VHPA Secretary Craig McGregor takes centre stage at the Save Medicare Rally – you can view other rally pics here
Health Professionals rally to save Medicare
More than 1,000 people turned out on Saturday to rally in support of Medicare.
The size of the crowd was very positive considering the event was called at short notice and many people are out of town and on holidays.
The rally included an impressive contingent of Health Professionals who joined with nurses, doctors, healthcare workers and the wider public to voice their support for free and universal access to primary healthcare.
VHPA Secretary Craig McGregor was one of the main speakers at the event, explaining why Health Professionals oppose the Coalition Government’s possible introduction of a compulsory co-payment fee.
“Fundamentally it is a question of equity, with Australians on low incomes and those who are disadvantaged having just as much right to high quality healthcare as those who are well-off.”
“It is also a question of efficiency, with evidence-based research showing that fees are an extra barrier to primary healthcare that simply create higher costs for treating people who become more ill by delaying a visit to their GP,” said Craig McGregor.
Don’t deter GP visits: VHPA letter to The Age
In the following letter to The Age newspaper, VHPA Secretary Craig McGregor takes issue with a recent opinion piece by Terry Barnes, the author of the proposal to introduce a $6 GP co-payment for bulk-billed services:
Making people think twice about seeing their GP will only lead to worse health outcomes and greater costs for the community in the long-run.
This is contrary to the views put by Terry Barnes, the author of the Australian Centre for Health Research’s proposal for a $6 GP co-payment for bulk-billed services (Terry Barnes, The Age, 14 Jan 2014).
We already know, from State Government research, that many Australians, especially men, use health services less and at a later stage in illness.
Charging a compulsory fee will add to their barriers and make it harder to access primary healthcare for those in regional areas, on low incomes, or who have chronic health problems.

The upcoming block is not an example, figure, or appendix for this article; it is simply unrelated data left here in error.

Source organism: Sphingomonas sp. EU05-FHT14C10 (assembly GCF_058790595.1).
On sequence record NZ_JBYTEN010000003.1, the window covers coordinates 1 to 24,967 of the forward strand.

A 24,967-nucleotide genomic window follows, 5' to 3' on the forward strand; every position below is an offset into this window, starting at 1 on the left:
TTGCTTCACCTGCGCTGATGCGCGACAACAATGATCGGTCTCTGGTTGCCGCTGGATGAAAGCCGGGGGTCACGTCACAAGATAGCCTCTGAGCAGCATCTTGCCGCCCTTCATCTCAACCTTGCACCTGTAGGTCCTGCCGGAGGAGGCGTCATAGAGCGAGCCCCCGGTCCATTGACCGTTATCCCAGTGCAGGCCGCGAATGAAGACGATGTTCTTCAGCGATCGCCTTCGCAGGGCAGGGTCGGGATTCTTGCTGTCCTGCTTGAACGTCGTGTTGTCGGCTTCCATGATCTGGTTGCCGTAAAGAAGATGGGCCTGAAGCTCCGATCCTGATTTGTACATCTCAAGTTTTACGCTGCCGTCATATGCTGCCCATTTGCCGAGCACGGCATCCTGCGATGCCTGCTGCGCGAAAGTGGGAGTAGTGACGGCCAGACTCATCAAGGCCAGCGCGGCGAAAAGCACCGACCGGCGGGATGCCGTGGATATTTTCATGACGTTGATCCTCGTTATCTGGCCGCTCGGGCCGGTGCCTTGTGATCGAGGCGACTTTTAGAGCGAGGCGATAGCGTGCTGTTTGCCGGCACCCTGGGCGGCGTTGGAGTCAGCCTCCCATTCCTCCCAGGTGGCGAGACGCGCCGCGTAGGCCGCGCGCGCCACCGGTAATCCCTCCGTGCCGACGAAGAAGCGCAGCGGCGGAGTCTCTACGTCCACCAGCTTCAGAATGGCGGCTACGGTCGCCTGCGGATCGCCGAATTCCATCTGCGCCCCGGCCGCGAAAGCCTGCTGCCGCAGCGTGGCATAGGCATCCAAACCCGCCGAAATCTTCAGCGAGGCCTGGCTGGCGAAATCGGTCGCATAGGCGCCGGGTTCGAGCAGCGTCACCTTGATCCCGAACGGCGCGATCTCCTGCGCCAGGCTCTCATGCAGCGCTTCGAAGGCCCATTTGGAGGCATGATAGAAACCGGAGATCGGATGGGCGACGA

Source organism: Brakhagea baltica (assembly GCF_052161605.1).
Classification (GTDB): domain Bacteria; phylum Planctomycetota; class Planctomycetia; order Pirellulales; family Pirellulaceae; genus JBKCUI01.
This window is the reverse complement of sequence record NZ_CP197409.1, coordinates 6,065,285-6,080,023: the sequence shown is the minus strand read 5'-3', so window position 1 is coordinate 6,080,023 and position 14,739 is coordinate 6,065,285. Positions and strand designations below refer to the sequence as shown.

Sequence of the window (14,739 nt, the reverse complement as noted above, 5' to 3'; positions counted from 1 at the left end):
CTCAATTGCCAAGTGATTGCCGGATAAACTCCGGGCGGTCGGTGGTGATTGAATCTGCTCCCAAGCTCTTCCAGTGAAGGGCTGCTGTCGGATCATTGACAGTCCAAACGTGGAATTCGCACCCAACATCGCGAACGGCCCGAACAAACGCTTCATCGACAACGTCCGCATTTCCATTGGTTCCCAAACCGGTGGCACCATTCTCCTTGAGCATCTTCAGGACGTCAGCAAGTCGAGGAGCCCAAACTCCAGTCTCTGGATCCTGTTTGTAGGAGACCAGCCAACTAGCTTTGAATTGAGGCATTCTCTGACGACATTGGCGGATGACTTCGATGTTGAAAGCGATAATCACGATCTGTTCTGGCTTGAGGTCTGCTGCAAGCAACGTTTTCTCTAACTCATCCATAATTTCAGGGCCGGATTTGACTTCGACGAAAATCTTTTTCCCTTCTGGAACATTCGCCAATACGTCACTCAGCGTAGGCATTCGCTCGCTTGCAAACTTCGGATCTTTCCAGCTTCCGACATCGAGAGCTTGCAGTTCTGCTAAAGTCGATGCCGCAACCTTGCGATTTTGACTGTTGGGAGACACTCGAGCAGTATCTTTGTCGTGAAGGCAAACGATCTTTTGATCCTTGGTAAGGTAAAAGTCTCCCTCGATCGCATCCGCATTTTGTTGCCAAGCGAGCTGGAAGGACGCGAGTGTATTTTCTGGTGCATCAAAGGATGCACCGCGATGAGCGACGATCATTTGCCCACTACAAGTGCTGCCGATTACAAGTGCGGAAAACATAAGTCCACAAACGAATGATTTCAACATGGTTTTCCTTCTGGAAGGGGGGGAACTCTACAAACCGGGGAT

It will undermine the universality of Medicare, one of Australia’s great strengths.
The overall cost of healthcare is also likely to rise, as it is more expensive to treat people with advanced ill-health.
Instead of toying with a $6 GP fee that will doubtless be increased by a cash-strapped government down the track, we need to tackle the greatest inequities and inefficiencies.
Top of the list should be more investment in measures to drive better hospital engagement with multi-disciplinary health teams, including allied health and the community health sector.
This will reduce hospital admissions and drive down the costs of emergency care, one of the fastest growing areas of taxpayer expenditure.
It is another reason why the Victorian Premier, Denis Napthine, should intervene to ensure a speedy resolution to Community Health Enterprise Agreement negotiations.
Secretary of the Victorian Health Professionals Association
Keep Health Care Free – sign the petition
The Keep Health Care Free petition is being supported by a wide range of unions and already has more than 4,000 signatures.
It points out that “Introducing a fee for a visit to the doctor will hurt all Australians and will unfairly target the sick, the elderly and families.”
The petition is addressed to Prime Minister Tony Abbott, as the Coalition Government has refused to rule out the introduction of a compulsory GP visit fee.